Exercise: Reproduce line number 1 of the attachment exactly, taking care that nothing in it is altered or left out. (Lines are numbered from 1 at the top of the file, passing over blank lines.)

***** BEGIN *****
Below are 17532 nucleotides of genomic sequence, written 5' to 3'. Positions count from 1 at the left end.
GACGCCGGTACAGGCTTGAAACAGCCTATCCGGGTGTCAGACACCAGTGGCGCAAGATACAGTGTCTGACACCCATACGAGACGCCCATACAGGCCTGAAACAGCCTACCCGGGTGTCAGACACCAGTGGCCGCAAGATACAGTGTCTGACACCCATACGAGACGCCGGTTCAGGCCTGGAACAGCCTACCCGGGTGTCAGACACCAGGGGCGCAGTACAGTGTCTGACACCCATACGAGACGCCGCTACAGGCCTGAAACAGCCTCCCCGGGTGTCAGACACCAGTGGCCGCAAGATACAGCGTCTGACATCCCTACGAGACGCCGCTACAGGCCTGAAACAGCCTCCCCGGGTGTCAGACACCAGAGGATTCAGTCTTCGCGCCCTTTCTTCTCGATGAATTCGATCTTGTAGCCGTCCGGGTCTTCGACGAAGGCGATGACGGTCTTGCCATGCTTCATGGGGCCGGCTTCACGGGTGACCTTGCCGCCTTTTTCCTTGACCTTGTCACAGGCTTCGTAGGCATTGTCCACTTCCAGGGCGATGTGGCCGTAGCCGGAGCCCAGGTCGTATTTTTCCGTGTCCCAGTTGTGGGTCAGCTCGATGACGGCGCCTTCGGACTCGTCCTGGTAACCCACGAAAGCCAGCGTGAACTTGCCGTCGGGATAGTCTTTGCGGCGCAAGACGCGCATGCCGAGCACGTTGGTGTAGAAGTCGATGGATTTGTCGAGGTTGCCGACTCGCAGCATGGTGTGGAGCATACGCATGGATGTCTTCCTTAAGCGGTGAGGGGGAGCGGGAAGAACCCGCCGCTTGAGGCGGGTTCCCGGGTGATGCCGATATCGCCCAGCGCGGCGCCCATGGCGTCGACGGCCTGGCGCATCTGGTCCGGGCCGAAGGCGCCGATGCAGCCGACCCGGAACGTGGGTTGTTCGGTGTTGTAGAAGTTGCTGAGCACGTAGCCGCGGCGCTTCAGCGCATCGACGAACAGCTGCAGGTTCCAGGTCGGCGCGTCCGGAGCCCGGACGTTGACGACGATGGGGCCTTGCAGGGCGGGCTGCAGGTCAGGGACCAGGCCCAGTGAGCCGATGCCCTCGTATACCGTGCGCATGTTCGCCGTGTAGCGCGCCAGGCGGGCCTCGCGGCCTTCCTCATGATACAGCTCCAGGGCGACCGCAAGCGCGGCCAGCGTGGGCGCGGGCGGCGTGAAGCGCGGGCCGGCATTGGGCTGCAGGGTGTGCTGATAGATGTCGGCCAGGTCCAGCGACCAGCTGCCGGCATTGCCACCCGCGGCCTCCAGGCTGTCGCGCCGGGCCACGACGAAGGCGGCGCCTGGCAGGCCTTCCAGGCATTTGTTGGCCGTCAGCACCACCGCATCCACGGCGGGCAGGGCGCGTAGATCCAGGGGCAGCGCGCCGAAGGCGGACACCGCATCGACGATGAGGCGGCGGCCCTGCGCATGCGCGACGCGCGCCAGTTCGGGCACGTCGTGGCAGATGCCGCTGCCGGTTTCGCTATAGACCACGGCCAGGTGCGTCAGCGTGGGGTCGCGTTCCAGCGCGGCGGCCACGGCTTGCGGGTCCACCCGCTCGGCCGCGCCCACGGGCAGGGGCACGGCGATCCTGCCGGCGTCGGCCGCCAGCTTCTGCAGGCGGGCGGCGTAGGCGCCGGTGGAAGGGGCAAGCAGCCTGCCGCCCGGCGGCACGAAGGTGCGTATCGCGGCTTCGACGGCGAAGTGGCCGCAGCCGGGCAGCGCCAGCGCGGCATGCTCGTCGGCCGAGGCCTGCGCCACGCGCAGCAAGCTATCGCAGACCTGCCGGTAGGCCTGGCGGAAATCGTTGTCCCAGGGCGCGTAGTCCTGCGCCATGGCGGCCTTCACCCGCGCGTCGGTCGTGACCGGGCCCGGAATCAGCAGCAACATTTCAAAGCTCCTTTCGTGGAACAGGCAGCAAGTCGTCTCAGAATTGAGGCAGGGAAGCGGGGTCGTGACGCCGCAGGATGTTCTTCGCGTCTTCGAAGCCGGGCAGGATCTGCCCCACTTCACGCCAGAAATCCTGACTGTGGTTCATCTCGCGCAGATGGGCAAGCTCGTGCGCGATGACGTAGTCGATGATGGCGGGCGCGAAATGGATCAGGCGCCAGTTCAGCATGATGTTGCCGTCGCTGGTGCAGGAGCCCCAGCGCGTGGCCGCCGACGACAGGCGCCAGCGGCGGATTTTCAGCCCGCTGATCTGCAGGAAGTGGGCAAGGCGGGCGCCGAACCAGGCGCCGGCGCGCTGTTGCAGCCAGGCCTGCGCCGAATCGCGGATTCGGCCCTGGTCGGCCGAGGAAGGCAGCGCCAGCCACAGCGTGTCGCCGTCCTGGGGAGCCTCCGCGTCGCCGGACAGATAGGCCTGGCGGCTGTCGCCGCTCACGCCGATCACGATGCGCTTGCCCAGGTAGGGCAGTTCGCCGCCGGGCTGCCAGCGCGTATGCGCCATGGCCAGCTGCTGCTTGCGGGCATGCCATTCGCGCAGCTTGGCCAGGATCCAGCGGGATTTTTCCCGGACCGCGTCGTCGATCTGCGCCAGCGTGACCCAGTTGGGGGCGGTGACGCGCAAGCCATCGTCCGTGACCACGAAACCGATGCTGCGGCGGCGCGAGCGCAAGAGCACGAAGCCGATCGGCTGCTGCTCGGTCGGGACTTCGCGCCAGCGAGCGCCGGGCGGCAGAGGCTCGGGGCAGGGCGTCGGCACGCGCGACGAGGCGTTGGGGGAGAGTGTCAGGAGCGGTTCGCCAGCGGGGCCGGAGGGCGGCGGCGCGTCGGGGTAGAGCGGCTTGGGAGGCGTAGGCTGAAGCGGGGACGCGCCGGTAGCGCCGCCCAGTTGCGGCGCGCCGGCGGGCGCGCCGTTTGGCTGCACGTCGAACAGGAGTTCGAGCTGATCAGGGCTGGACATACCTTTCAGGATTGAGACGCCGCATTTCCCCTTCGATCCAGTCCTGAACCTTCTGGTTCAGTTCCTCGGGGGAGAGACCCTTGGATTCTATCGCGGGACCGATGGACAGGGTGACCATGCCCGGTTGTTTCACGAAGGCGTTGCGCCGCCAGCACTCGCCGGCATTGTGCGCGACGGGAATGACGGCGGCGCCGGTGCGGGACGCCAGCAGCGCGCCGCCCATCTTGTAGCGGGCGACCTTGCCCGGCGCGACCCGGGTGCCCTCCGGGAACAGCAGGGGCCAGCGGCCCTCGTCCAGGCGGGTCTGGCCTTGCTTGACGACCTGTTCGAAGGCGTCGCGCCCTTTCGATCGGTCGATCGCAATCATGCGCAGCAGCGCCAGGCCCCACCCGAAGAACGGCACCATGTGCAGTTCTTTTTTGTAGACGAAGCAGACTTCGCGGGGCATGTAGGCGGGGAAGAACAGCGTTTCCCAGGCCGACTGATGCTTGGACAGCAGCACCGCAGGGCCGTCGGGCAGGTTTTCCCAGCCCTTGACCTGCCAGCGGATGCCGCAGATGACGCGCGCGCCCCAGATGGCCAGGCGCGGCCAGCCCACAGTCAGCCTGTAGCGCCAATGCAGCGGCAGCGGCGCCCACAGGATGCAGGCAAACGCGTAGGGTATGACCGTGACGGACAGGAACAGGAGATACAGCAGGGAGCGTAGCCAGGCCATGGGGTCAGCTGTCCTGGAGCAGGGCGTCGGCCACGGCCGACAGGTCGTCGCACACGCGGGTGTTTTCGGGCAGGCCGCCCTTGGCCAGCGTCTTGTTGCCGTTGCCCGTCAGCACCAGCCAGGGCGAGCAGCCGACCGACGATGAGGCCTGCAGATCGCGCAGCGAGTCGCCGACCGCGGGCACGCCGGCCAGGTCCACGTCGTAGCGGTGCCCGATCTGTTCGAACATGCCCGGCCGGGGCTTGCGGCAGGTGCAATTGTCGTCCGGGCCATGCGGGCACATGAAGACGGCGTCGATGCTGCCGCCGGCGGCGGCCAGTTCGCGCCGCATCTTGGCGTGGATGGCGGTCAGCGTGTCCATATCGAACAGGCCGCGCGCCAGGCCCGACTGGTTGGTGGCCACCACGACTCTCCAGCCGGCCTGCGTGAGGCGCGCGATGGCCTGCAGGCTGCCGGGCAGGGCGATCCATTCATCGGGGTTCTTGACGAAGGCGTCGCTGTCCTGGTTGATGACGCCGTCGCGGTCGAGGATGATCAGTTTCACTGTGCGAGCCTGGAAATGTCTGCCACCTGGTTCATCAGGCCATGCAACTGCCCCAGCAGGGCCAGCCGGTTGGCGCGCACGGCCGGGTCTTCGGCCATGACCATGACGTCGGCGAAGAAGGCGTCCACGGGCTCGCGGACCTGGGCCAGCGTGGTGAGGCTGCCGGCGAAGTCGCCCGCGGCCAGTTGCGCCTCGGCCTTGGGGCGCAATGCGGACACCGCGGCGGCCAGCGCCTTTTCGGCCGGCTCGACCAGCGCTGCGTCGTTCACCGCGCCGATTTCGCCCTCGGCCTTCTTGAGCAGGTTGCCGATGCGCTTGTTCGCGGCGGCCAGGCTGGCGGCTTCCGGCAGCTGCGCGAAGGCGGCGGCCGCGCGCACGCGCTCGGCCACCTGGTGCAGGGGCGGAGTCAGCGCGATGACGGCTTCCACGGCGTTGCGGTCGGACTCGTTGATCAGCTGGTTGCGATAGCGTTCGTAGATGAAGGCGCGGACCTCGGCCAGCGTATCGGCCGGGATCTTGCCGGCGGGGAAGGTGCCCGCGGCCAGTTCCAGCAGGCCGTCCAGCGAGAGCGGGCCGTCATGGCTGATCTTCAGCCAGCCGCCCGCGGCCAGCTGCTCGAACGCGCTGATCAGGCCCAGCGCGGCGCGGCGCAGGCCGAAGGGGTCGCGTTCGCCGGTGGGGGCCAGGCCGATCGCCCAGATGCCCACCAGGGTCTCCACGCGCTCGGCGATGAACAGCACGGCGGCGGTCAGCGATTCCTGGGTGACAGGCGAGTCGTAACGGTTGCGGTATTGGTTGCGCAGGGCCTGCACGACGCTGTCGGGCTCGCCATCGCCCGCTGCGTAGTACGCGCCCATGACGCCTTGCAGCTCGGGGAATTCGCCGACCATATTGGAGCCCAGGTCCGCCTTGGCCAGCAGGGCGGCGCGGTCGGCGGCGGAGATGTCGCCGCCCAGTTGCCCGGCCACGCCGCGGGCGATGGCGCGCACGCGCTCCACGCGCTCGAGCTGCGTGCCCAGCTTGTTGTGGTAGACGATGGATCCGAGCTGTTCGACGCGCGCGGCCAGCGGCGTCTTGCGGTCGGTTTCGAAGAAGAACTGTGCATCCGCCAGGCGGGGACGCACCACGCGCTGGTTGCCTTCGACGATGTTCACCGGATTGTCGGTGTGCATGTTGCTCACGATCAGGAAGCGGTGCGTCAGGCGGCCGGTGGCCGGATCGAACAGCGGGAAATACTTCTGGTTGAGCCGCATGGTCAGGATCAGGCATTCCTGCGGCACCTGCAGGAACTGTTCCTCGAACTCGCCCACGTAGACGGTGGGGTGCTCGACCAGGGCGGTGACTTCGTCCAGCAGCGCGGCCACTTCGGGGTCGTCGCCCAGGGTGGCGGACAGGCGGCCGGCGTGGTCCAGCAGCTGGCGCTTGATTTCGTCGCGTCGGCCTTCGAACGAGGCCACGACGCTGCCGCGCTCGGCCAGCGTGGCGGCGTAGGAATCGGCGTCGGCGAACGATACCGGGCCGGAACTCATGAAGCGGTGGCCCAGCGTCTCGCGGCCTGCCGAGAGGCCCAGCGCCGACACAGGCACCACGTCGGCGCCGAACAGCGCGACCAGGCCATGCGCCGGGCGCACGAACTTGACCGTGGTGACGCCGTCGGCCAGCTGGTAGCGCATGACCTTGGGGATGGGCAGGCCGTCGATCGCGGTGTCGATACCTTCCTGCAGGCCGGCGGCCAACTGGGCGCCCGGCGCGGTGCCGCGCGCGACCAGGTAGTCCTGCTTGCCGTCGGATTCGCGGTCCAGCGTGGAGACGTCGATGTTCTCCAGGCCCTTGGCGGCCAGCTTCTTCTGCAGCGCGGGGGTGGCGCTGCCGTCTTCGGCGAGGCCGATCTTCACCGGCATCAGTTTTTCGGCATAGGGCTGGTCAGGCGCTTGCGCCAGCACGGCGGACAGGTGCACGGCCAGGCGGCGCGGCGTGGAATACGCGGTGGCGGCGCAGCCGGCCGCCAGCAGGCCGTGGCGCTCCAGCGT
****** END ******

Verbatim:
Below are 17532 nucleotides of genomic sequence, written 5' to 3'. Positions count from 1 at the left end.